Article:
Tiny Stories, Tiny Tales

So, I got up this morning and in a fit of being inbetween six books and being bored with them all, I decided to peruse the book collection that sits on top of the dresser. There's a lot of books there. About a sixth of them got too high and too precarious and fell over one night. However, there's still a lot left. I'm afraid to think that they are mostly now books of my own choice that I've convinced Jeff to buy here and there at book sales and markdown shops and expensive retail stores. And as he's very bent on spoiling me, I've managed to gather many little books to our home.

Today I got up and after spending a grueling hour looking for a place to rent on the internet, I shambled over and picked up Saki.
Saki is someone I've being dying to read for years. He's very famous for his stories from the view point of a cat (since there's so many writers I've been dying to read for years, it takes me years to get around to picking them up. I have a very long list). The book I have are short stories picked out by Graham Greene- on more stories than just the cat one.
Here's a quote from the first short story:
Duchess: “When I was younger, boys of your age used to be nice and innocent.”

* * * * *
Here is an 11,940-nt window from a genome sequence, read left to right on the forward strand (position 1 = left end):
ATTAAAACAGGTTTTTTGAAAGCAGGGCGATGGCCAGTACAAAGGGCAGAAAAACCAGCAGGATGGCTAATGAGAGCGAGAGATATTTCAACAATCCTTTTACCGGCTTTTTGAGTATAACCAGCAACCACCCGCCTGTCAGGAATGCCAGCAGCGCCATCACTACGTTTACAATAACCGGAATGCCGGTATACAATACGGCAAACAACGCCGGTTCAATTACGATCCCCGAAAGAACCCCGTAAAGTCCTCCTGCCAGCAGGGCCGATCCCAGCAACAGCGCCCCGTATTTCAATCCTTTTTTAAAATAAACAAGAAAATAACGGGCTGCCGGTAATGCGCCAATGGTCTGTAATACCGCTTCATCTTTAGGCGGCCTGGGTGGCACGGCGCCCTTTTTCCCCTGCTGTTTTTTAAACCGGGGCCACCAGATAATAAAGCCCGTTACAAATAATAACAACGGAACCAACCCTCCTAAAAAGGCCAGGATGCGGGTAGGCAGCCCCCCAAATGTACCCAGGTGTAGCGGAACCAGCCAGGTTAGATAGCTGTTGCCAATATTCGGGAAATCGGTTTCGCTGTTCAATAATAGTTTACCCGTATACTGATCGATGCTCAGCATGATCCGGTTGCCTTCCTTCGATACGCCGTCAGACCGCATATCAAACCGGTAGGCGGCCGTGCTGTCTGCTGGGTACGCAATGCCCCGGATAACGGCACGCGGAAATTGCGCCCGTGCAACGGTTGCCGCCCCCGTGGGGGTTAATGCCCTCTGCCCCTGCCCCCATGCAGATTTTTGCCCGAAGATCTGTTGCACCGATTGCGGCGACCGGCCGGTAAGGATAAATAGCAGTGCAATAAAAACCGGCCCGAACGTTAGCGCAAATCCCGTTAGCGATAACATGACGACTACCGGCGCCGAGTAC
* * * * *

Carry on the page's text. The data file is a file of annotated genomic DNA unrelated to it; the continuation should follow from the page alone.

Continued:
Reginald: “Now we are only nice. One must specialize in these days.”
Saki is something of a Wilde but there's something craftier going on with his words. He's very sneaky- it seems like a fierce intelligence is laying under a lazy exterior.
“Not that I ever indulge in despair about the Future; there always have been men who have gone about despairing of the Future, and when the Future arrives it says nice, superior things about their having acted according to their lights. It is dreadful to think that other people's grandchildren may one day rise and up and call one amiable.
There are moments when one sympathizes with Herod.”
I burst out laughing at that though I'm still confused on what he's exactly saying.
His last known words before blown up in a trench in France? “Put out that bloody cigarette.”

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Tides of Snow and Ice